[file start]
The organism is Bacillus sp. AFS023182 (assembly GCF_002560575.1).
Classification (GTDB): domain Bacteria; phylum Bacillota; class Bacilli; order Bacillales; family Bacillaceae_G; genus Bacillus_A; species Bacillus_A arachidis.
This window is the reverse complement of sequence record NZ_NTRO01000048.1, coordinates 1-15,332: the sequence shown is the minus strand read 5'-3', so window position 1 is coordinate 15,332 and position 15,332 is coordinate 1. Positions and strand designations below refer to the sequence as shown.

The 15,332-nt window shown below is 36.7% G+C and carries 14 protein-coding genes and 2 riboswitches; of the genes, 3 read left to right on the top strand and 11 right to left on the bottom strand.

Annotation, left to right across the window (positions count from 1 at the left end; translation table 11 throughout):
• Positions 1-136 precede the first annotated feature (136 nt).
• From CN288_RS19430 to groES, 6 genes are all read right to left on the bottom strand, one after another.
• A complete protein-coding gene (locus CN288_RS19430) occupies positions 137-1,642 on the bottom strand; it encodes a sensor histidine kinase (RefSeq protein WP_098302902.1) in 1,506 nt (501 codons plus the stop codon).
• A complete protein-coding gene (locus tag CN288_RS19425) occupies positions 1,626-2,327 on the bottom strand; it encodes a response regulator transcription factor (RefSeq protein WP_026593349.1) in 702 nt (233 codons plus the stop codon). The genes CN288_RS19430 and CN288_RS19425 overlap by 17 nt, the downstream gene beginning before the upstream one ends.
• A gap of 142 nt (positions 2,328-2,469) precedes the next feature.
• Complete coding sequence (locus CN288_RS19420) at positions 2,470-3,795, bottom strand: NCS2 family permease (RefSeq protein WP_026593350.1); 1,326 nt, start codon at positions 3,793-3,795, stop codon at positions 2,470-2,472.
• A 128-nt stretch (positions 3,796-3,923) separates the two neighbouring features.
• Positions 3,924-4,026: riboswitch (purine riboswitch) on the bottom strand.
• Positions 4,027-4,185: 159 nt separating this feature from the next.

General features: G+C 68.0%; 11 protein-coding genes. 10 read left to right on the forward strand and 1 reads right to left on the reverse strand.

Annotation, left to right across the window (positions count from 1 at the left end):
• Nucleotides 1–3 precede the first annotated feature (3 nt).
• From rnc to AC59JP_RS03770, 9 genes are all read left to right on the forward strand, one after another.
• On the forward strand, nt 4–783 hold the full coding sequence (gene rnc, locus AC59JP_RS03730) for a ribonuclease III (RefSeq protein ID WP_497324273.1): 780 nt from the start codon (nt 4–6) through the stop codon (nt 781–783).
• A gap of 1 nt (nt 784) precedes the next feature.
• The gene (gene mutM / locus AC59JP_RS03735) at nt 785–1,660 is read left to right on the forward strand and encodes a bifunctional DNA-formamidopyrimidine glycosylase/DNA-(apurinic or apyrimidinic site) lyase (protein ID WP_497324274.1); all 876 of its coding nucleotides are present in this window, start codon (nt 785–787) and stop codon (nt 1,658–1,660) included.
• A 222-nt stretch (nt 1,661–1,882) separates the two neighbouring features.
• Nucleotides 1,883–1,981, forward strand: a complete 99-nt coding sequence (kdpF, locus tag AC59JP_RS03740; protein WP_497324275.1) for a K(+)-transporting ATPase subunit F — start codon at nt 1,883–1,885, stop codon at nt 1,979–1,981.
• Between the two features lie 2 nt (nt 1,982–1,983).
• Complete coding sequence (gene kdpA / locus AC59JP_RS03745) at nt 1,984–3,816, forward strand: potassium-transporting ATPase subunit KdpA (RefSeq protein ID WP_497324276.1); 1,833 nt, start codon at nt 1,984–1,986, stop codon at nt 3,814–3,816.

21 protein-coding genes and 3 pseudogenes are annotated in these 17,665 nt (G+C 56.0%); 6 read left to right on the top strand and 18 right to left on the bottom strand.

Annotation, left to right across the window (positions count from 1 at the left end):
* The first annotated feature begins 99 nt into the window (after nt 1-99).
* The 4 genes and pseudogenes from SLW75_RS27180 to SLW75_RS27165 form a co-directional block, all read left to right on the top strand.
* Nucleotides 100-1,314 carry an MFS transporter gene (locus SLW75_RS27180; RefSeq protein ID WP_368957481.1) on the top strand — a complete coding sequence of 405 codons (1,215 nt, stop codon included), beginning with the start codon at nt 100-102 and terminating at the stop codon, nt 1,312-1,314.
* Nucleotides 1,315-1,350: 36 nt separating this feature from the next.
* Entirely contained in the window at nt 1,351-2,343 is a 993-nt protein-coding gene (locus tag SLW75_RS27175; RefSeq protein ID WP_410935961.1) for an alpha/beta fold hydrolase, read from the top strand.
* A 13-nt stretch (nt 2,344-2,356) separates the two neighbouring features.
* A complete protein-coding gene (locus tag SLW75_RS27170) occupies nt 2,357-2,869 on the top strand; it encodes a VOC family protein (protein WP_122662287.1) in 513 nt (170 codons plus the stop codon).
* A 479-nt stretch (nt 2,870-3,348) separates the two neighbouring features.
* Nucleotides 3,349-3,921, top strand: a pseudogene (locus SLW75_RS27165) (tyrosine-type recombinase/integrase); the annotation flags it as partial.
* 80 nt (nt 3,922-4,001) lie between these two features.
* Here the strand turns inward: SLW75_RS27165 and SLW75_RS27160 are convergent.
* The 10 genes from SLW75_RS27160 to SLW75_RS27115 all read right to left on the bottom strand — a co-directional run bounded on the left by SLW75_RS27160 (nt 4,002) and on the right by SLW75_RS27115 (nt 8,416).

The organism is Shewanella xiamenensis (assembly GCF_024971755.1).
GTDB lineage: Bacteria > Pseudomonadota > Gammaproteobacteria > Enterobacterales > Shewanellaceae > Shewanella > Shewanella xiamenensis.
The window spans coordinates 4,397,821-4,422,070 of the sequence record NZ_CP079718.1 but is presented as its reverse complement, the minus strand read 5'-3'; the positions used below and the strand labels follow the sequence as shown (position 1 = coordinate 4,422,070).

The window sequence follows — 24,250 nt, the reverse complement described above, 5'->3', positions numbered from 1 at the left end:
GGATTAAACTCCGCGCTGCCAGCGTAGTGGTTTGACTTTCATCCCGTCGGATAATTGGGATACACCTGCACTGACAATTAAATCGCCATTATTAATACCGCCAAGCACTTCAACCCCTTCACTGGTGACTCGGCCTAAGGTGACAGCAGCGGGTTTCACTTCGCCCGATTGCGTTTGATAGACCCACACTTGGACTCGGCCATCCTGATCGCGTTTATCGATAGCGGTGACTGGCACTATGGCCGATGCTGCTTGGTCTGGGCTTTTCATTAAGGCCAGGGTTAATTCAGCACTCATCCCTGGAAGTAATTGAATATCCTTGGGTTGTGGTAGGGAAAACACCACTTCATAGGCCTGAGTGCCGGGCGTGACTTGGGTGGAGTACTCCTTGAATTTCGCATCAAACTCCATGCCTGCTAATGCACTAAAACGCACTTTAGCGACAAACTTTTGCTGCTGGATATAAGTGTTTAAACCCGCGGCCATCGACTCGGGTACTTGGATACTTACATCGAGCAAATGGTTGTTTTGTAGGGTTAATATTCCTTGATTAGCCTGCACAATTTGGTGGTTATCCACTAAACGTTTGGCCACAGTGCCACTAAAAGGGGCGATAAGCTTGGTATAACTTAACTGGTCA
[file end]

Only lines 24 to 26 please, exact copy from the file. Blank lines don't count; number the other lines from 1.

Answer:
• Between the two features lie 2 nt (nt 1,982–1,983).
• Complete coding sequence (gene kdpA / locus AC59JP_RS03745) at nt 1,984–3,816, forward strand: potassium-transporting ATPase subunit KdpA (RefSeq protein ID WP_497324276.1); 1,833 nt, start codon at nt 1,984–1,986, stop codon at nt 3,814–3,816.

21 protein-coding genes and 3 pseudogenes are annotated in these 17,665 nt (G+C 56.0%); 6 read left to right on the top strand and 18 right to left on the bottom strand.